The map above and the photo below show how the tiny island of Mabul has become crowded with tourist resorts and densely populated as a result of the proximity to Pulau Sipadan one of the world’s best diving sites. Almost the the only land left to run wild on Mabul is the small graveyard (the patch of green) in the map above.
Within the graveyard are growing three species of fig trees, F. microcarpa, Ficus drupacea and at least 3 fruiting F. variegata, as illustrated below;
All photos by Shavez Cheema and Chun Xing Wong of 1StopBorneo Wildlife
The orange arrow points to one of three fruiting Ficus variegata trees in the graveyard.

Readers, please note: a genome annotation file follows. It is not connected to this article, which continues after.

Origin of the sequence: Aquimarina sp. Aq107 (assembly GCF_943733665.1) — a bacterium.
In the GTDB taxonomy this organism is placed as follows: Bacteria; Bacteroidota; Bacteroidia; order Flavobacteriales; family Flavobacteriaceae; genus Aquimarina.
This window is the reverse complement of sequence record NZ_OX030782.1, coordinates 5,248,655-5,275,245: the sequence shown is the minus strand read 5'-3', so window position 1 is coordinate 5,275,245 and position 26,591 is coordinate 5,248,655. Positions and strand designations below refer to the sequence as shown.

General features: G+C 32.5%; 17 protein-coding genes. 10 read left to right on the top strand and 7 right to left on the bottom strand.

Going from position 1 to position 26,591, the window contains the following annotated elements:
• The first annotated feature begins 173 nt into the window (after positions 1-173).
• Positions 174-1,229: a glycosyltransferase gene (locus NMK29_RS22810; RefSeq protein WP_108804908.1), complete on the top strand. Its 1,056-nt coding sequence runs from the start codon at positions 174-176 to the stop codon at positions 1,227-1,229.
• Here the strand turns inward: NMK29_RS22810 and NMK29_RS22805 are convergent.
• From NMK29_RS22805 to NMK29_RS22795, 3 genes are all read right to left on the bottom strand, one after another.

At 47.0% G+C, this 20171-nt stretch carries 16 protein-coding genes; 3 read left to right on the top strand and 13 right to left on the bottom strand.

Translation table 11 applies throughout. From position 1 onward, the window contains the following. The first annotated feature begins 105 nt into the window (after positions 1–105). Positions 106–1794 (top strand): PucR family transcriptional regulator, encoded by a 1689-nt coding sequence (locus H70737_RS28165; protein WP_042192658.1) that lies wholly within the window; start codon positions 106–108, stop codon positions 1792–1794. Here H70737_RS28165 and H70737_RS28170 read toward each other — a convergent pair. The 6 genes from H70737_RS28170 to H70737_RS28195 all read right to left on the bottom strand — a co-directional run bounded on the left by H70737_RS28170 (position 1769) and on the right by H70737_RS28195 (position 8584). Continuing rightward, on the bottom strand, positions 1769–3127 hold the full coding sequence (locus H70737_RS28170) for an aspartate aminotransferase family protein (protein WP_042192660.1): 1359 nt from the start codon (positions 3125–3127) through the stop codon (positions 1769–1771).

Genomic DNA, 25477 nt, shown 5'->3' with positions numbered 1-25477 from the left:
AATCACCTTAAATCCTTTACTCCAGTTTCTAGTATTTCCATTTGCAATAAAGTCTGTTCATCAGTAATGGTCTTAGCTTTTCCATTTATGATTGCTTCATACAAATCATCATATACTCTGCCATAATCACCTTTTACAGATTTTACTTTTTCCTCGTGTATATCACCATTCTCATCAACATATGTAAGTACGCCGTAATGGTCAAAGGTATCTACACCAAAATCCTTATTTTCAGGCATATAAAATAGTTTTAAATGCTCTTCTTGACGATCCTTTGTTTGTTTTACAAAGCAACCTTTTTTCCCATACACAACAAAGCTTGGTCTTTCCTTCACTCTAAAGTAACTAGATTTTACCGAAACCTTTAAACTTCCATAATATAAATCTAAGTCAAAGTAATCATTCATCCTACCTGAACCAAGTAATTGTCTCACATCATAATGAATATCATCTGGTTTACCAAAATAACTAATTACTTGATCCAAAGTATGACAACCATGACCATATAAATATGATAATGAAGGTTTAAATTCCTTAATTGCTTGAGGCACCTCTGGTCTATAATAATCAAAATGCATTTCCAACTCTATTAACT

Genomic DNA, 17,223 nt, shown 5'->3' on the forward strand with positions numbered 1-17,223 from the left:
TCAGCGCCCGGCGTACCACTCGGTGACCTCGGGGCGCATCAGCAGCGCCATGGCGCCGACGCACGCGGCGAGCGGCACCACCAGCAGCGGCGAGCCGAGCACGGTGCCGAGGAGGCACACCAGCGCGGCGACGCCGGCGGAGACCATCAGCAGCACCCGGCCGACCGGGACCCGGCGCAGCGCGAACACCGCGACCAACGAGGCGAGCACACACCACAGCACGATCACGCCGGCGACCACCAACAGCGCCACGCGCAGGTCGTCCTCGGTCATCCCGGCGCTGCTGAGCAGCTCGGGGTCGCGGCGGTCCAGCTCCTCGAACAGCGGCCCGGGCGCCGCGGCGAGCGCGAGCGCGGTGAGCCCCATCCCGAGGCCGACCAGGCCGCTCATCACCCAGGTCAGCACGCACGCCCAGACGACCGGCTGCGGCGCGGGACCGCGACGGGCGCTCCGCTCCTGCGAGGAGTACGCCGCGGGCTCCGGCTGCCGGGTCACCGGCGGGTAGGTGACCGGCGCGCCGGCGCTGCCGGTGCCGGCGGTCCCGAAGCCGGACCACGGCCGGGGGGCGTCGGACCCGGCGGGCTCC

Ficus drupacea growing on a coconut tree stump.
Ficus variegata # 2.
Ficus variegata #3.
There is a tradition among some communities in Borneo to enclose the afterbirth in a sack and hang it from a tree to ensure the survival of a new born baby.
An Island Flying Fox Pteropus hypomelanus eating a ripe female Ficus variegata fruit during daytime.
This Rufous Night Heron Nycticorax nycticorax normally fishes at night and sleeps during the day. A fig tree in a graveyard makes a nice peaceful spot to sleep.